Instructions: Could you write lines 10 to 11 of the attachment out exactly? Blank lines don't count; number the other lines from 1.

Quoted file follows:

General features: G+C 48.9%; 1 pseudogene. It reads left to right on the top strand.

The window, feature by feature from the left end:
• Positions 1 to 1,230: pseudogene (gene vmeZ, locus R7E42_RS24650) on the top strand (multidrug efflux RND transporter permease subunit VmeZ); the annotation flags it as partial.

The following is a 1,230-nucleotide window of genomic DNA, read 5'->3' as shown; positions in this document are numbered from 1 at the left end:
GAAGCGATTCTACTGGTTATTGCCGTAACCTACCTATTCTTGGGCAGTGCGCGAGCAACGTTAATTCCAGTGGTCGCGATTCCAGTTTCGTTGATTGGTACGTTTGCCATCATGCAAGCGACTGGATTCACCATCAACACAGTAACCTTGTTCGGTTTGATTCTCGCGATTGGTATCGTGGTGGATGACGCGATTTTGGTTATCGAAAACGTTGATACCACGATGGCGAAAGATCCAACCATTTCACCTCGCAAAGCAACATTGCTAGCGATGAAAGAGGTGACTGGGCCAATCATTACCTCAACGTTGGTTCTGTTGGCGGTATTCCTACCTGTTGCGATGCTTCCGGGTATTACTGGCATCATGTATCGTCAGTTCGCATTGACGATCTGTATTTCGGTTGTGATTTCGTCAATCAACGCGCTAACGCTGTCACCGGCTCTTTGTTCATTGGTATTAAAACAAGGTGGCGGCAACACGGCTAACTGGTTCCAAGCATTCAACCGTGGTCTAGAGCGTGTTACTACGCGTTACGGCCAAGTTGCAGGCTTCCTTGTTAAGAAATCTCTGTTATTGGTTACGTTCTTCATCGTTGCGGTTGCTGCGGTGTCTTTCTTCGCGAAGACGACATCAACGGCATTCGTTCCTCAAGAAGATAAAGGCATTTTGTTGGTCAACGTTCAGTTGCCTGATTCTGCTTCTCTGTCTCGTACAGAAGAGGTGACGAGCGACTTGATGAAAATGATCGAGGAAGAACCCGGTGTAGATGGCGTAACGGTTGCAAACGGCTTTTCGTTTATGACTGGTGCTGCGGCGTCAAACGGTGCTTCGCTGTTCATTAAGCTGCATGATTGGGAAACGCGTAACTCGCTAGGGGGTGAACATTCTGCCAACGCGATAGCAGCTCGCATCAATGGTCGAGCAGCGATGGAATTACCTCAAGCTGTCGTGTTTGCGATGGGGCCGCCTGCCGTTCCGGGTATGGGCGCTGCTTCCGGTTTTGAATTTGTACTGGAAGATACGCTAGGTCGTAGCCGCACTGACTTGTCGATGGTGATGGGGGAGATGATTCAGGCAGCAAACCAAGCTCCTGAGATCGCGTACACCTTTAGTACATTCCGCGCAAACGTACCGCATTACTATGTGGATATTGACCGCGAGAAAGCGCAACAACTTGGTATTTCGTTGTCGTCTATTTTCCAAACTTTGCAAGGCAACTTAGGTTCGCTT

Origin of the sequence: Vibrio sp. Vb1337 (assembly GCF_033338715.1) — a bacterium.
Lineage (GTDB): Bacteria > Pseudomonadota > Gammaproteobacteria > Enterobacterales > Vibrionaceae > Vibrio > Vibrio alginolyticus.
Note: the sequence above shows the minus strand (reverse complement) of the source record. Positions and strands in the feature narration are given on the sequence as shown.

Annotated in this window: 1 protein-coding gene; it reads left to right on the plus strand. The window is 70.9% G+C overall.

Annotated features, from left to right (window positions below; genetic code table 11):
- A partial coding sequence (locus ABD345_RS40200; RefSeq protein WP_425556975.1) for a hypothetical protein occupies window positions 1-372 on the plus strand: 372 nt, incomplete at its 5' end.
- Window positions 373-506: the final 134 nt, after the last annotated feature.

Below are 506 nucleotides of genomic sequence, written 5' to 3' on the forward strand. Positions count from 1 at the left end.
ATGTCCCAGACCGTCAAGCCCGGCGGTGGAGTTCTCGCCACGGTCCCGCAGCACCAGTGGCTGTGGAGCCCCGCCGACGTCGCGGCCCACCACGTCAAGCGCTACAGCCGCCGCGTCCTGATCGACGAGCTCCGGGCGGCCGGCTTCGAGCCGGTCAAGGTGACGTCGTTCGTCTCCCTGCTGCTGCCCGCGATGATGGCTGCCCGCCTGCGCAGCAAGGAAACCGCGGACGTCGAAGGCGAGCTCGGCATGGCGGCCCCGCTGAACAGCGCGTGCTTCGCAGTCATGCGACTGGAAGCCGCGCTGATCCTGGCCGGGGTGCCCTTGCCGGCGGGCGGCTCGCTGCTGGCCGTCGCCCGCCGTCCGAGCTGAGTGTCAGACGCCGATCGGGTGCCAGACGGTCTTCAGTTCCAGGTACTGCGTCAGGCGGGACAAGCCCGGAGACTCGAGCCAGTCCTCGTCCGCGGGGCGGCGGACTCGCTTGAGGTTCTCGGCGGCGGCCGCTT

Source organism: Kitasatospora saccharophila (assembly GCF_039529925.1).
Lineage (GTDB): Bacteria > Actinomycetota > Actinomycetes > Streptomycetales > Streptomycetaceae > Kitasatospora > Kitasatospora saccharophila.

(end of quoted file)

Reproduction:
Annotated features, from left to right (window positions below; genetic code table 11):
- A partial coding sequence (locus ABD345_RS40200; RefSeq protein WP_425556975.1) for a hypothetical protein occupies window positions 1-372 on the plus strand: 372 nt, incomplete at its 5' end.